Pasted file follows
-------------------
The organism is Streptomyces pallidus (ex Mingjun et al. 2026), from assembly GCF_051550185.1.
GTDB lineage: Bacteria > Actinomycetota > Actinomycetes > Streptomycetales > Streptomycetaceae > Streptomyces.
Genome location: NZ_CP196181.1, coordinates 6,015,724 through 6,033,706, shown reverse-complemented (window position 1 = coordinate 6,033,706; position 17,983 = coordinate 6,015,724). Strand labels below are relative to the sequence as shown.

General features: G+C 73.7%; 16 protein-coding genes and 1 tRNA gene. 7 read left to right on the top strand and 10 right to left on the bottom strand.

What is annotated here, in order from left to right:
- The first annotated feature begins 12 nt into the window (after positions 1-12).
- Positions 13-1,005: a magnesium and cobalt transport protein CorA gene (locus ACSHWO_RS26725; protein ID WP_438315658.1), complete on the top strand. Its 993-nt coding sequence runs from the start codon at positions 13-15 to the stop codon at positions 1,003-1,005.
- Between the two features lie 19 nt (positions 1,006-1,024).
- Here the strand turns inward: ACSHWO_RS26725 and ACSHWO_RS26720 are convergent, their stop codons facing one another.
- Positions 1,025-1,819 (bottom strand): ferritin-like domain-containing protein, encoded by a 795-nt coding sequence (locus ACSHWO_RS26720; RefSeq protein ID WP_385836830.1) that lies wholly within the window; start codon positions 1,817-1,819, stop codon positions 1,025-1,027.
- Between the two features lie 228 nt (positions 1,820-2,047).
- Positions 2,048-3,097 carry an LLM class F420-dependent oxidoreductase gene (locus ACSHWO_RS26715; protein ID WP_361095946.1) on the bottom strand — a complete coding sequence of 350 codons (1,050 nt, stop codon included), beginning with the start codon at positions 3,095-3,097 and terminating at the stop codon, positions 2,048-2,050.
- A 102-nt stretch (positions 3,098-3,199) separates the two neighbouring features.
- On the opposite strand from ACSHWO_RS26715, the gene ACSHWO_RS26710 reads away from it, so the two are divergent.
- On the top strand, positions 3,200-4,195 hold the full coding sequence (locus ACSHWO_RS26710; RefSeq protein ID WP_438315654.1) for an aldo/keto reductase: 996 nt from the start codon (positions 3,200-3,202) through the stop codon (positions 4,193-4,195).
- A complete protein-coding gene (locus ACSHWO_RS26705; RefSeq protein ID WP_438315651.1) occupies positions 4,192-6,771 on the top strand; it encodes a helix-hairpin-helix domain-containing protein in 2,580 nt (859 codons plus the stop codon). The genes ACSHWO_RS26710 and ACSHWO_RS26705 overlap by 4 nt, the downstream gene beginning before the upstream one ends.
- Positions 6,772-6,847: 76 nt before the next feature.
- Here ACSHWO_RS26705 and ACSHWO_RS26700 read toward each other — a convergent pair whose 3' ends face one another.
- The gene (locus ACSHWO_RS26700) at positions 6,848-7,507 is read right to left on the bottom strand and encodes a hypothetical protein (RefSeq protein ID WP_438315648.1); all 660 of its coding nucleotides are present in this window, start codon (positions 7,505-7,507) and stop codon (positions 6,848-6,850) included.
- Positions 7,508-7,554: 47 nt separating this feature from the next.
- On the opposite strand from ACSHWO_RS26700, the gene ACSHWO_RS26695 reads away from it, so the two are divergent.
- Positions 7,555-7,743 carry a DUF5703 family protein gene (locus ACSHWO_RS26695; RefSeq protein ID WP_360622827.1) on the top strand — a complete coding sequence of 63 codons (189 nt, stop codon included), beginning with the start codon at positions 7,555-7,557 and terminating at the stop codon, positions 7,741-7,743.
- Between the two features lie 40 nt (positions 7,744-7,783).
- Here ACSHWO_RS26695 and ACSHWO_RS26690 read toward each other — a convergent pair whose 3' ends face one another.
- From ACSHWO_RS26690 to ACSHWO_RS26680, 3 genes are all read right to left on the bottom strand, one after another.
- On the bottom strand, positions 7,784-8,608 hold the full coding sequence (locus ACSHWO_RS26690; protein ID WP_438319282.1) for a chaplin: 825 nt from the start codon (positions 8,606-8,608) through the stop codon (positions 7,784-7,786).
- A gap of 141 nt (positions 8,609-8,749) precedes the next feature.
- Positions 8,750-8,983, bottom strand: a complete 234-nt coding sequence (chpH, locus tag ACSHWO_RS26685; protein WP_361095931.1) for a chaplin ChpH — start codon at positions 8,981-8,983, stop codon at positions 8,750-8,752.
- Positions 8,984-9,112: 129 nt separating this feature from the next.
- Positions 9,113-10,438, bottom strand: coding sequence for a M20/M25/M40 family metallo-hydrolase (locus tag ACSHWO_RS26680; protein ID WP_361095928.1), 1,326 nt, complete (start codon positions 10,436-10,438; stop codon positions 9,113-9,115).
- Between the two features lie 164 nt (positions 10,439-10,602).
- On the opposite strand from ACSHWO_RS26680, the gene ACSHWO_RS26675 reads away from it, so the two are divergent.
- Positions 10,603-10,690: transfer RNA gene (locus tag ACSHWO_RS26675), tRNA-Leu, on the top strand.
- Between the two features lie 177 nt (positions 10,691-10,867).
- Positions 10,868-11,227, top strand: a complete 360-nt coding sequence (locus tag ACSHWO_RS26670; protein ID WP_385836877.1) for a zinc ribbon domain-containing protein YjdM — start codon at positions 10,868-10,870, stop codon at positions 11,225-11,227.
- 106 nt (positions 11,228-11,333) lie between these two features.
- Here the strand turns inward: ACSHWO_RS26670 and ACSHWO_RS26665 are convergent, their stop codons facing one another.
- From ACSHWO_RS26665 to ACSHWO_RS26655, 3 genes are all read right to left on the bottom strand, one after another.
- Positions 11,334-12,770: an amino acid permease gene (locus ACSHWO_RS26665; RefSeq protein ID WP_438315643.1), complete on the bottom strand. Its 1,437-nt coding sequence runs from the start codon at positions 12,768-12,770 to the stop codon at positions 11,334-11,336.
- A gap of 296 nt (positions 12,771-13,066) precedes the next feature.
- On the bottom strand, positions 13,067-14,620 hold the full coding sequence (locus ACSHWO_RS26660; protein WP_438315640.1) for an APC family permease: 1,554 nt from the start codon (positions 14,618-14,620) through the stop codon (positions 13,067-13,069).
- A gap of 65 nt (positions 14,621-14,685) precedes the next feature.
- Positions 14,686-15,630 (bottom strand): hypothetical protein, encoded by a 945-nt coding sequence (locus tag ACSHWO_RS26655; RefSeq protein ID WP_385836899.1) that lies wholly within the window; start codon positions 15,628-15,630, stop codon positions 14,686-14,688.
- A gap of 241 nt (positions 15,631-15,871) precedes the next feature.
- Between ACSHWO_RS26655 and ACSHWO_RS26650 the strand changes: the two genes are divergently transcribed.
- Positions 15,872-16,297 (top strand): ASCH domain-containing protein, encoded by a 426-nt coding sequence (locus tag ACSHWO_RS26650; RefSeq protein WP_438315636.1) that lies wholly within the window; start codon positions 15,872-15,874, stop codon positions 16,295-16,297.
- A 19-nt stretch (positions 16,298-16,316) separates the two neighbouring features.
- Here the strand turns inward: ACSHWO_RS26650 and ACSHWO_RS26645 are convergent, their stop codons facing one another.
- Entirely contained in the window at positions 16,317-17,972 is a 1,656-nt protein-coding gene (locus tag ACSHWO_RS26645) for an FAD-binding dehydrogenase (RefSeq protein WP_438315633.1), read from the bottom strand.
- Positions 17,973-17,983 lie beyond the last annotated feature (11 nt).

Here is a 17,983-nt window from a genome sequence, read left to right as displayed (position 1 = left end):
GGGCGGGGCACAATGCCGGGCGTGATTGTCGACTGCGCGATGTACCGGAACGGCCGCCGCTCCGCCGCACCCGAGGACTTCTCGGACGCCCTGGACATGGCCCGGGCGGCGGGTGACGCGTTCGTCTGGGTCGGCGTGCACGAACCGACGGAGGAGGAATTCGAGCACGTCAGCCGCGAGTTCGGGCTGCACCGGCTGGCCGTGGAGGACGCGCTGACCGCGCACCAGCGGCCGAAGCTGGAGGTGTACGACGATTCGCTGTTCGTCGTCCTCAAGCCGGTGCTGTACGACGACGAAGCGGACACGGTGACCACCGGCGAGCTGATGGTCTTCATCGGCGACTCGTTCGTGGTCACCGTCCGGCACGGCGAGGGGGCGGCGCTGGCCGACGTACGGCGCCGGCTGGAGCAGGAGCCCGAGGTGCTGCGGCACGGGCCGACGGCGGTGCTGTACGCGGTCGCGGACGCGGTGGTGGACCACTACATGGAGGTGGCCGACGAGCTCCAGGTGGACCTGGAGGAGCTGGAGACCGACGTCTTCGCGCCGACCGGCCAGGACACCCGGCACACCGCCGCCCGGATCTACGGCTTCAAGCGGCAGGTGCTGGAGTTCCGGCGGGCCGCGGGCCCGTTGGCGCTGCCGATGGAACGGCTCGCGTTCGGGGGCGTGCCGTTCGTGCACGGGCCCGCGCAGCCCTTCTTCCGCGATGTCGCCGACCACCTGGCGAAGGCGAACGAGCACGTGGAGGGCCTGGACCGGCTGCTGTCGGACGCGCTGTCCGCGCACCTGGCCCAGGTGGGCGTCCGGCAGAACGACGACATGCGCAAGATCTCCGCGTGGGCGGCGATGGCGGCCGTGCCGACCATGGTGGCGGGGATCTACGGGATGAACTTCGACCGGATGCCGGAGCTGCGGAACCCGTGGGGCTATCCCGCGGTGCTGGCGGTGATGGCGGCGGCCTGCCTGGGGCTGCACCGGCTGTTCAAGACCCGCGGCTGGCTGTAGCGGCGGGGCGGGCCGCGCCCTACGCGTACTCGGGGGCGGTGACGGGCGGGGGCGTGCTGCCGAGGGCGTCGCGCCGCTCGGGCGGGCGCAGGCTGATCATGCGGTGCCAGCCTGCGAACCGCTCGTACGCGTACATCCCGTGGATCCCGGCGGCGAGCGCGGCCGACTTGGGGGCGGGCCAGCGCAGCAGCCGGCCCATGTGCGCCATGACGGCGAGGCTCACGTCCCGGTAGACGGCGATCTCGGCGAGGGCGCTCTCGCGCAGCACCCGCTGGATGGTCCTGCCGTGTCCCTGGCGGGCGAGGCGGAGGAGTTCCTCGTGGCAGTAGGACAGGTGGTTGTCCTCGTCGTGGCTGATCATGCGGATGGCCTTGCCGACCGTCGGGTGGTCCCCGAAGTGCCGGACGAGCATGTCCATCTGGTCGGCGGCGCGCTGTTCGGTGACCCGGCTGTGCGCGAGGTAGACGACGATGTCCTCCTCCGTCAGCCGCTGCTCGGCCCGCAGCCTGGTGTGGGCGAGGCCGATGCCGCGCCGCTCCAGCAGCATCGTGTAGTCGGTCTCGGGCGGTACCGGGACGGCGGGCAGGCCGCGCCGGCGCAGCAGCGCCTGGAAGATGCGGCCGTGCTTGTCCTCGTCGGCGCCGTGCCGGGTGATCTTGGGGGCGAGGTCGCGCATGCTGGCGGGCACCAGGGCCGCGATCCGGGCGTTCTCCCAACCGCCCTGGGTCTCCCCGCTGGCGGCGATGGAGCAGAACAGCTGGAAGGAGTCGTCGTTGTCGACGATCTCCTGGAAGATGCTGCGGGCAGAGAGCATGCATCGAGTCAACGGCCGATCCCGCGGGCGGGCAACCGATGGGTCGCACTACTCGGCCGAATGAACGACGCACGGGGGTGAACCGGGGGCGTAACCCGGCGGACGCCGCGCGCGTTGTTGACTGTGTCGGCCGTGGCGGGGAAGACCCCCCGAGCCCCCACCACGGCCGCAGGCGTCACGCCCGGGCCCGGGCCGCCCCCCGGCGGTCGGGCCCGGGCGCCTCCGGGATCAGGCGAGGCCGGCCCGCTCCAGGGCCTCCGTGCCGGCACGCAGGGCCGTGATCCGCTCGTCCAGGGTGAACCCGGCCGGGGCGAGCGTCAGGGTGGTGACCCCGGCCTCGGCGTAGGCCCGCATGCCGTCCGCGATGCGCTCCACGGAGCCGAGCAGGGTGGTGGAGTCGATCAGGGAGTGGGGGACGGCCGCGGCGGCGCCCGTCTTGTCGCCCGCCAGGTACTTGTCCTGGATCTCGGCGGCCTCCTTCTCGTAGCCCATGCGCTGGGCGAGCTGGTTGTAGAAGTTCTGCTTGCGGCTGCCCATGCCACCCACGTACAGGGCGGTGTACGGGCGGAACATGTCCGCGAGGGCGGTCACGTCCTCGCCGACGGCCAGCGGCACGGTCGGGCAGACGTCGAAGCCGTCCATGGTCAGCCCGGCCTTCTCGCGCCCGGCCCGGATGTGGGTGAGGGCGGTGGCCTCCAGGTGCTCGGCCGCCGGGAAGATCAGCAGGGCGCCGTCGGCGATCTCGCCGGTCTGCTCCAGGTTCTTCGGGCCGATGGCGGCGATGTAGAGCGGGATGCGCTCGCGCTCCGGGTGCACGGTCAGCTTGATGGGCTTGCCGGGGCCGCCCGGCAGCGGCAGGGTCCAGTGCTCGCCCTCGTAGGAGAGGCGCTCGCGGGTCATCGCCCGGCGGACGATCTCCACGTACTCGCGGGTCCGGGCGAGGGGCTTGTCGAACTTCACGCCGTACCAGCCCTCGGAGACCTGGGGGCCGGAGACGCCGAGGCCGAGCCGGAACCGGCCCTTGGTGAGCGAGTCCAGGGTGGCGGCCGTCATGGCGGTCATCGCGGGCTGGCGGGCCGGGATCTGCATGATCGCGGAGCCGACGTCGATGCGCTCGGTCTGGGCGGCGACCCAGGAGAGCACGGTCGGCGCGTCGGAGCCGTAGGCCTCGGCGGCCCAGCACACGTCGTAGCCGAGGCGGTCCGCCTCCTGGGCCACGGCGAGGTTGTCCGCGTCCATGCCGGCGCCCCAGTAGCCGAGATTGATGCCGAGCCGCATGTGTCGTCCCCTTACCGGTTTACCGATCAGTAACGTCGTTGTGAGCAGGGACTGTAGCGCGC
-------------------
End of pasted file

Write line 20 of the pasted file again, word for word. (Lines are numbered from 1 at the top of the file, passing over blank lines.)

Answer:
- Positions 7,508-7,554: 47 nt separating this feature from the next.